Winter’s Slow-Moving Tale
Just before Christmas, 2012, we received quite a helping of snow. Depending on how you feel about snow, news of an approaching storm can affect you in myriad ways. For me, I was delighted. Even though I’ve been a Midwesterner for over seven years, now, snow still excites me. But, my delight was halted once I heard the storm had been given a name (Draco). It was poised to drop not only snow, but wet, heavy snow — the kind which brought our whole world to a screeching halt in March 2012 when snow was falling more than two inches per hour.
Draco arrived in the morning and gathered strength throughout the day. By night, the world became a swirling mass of trees bending to the ground while the ground reached to the sky — wintry vertigo. Draco did bring snow, but he didn’t bring nearly as much as his unnamed predecessor. However, as he was so willing to point out, quality is just as important as quantity. As trees bowed and swayed in the vortex of wind and heavy snow, some eventually snapped, effectively throwing us back into the Dark Ages. Shortly afterward, while sitting in the dark reading by lamplight, it occurred to me that our Christmas Lunch — the one I’d been planning and looking forward to for quite some time — may not happen, this year.
Looking back, I’m ashamed to admit how depressed this made me. Goodness knows, we’re blessed to have electricity — that it’s something we can truly miss when it’s taken away — unlike so many people around the world who have never had it enough to miss it. Besides, as I noted back in March while under the thumb of a blizzard, being temporarily without electricity is oddly peaceful and liberating.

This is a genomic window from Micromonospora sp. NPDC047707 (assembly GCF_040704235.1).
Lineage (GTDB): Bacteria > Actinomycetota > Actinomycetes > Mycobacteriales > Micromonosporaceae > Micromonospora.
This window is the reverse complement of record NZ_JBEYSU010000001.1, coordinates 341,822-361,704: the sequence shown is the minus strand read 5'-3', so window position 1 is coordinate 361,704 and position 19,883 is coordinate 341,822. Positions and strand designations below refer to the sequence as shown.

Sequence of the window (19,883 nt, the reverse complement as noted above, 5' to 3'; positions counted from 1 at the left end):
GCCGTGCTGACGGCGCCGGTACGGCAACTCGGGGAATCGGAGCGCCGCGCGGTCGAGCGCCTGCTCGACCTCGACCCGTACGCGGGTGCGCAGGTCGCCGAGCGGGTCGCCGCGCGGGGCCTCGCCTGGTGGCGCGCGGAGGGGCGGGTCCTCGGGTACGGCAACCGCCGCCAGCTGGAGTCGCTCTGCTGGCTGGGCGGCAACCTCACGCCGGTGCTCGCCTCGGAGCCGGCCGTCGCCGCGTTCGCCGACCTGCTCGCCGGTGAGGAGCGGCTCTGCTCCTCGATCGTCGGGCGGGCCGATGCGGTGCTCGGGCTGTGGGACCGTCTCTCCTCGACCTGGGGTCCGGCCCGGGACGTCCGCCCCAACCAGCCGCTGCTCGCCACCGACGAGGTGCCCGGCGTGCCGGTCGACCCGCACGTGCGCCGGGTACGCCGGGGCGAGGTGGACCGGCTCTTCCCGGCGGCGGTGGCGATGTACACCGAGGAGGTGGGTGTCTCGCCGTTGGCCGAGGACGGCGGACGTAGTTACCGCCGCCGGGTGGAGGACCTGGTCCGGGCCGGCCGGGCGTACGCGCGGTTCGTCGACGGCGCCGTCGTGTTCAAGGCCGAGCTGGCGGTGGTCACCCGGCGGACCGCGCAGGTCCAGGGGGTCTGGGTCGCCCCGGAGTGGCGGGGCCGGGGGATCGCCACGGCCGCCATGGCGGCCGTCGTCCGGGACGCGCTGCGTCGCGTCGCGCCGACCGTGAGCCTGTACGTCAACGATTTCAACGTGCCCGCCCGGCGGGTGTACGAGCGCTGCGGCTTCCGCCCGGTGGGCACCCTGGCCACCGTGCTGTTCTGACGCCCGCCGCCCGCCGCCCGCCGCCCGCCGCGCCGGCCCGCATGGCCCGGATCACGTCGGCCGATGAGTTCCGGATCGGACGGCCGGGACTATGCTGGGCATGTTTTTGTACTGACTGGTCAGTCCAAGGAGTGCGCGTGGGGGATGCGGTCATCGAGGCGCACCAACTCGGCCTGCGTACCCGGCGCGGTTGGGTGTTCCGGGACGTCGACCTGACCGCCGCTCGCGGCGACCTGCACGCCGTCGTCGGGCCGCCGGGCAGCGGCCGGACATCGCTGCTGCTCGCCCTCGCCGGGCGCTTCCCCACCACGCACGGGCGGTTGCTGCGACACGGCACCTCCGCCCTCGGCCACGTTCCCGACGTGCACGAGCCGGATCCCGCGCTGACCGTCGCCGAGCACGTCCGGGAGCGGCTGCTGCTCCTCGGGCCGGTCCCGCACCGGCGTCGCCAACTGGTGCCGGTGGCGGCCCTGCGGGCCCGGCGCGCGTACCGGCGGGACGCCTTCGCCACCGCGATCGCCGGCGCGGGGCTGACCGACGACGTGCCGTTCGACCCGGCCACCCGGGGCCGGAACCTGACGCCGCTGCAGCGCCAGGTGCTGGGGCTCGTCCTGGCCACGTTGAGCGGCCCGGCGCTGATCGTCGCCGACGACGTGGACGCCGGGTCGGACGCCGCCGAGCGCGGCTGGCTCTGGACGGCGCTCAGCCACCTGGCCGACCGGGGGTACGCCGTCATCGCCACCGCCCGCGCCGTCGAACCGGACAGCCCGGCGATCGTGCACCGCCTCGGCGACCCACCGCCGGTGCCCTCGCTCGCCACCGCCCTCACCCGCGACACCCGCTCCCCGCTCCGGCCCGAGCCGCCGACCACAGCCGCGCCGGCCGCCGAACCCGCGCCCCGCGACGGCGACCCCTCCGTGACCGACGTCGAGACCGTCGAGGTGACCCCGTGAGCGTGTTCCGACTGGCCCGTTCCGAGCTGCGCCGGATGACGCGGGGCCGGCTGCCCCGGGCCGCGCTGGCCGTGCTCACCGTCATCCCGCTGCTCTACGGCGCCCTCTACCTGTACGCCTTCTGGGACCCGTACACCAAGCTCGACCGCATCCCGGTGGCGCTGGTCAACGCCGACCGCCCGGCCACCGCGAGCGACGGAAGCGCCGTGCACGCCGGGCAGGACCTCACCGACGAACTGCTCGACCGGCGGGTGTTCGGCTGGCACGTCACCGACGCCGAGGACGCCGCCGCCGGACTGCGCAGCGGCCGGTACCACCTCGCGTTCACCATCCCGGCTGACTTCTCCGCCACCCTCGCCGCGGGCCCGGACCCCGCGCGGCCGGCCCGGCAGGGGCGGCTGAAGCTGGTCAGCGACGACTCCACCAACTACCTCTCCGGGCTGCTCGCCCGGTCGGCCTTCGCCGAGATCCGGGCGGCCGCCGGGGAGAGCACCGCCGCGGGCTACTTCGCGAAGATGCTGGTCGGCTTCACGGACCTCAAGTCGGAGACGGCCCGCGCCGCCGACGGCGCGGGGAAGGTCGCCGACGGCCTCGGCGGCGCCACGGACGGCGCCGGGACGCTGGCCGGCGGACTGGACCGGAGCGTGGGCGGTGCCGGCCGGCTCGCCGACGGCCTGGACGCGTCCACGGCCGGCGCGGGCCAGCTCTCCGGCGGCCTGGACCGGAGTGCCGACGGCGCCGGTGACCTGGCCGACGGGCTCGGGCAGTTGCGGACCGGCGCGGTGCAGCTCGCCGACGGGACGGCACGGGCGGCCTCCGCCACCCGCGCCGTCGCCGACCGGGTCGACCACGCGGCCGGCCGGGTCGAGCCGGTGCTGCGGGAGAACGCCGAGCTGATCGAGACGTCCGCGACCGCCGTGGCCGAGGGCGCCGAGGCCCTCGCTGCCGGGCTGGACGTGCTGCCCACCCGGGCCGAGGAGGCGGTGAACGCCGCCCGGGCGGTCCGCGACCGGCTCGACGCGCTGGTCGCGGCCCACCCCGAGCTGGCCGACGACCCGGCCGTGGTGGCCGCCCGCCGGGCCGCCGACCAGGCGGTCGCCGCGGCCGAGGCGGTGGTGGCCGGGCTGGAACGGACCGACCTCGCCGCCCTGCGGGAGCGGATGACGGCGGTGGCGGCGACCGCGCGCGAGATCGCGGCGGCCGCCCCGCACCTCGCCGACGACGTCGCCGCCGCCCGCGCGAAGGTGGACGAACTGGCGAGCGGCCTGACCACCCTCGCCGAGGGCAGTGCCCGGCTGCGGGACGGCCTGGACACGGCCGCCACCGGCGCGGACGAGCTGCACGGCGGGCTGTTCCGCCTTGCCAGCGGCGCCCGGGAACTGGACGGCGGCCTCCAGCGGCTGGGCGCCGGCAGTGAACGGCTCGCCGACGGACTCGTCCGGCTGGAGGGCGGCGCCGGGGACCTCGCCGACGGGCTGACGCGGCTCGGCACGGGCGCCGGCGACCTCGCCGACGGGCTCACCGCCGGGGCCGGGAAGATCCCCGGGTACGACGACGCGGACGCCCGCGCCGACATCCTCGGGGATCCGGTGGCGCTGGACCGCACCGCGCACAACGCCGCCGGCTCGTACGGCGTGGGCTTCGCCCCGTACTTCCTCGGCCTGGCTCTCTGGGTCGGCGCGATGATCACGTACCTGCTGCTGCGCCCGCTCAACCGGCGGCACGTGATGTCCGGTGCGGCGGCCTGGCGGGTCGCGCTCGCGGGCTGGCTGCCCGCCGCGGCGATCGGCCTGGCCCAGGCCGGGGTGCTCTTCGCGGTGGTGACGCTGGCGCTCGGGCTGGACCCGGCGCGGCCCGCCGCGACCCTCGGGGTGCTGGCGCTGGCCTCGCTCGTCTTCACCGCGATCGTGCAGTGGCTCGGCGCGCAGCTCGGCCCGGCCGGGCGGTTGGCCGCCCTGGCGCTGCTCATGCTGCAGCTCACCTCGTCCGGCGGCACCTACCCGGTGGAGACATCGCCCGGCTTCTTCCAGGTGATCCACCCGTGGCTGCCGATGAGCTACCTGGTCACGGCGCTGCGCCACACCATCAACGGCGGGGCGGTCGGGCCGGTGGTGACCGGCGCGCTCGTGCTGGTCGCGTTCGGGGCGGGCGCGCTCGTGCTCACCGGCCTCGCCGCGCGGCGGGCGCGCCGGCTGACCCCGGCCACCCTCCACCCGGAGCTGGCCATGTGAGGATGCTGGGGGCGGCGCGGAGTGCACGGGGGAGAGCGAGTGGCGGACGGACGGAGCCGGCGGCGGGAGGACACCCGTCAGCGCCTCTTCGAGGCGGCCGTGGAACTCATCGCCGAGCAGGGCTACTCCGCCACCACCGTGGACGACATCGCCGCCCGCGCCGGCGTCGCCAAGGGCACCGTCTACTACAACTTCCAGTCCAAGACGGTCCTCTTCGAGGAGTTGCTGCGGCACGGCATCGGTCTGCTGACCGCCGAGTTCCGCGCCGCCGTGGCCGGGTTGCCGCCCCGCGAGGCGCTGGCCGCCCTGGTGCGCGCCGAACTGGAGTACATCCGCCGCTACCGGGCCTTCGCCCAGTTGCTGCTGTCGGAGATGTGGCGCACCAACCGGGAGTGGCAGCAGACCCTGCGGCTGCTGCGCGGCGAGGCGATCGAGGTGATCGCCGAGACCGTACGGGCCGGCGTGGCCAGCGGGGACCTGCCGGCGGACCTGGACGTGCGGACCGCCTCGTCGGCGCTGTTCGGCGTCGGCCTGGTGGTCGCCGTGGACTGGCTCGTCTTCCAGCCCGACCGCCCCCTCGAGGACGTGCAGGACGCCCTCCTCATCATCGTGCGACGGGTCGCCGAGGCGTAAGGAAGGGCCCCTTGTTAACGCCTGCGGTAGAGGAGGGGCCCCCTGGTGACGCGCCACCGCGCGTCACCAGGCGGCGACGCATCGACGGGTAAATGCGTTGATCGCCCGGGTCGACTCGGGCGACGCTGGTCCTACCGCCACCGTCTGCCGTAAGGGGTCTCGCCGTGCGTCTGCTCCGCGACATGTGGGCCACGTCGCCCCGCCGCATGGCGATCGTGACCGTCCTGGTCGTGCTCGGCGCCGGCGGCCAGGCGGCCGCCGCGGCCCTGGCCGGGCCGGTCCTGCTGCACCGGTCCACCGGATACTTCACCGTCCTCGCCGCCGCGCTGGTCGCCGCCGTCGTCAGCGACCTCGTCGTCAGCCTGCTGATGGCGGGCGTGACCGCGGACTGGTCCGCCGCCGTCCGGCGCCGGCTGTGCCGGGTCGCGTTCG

Still, now that I’m an adult, Christmas is a completely different kind of celebration than it was to me as a child. Now, rather than presents and decorations, the most treasured and enjoyable parts of the holiday season revolve around preparing food and sharing it with the people closest to me. My oven — though not as sparkly as the Christmas tree — is practically the heart of all Christmas celebrations and does not operate without electricity!
In late December, still heading toward the solstice, daylight was fleeting enough as it was. We missed the comfort and glow of electricity perhaps more than usual. On one of those cloudy days during the power outage, James and I took a walk just before evening, to look at the snow and get away from the darkened house for a little while.
Though I was sulking and a bit angry at winter, I was soon distracted from my funk by the all-encompassing beauty of winter’s mess. There’s a hush that falls over everything when it’s covered with more than a foot of snow — and yet sound travels faster in the cold air. Nature seems fast asleep and yet the slightest color or sound is that much sharper and poignant in winter.
In the few moments of wintry twilight, before night took hold, we were surrounded not by white but periwinkle. The sun was setting over the distant hills and the sky — still full of heavy clouds — was a study in blues and violets rather than grey. The surrounding forest with its shadows and bare limbs holding up heavy loads of snow, the snow-covered hillsides… even the air itself — all was colored in a bluish glow.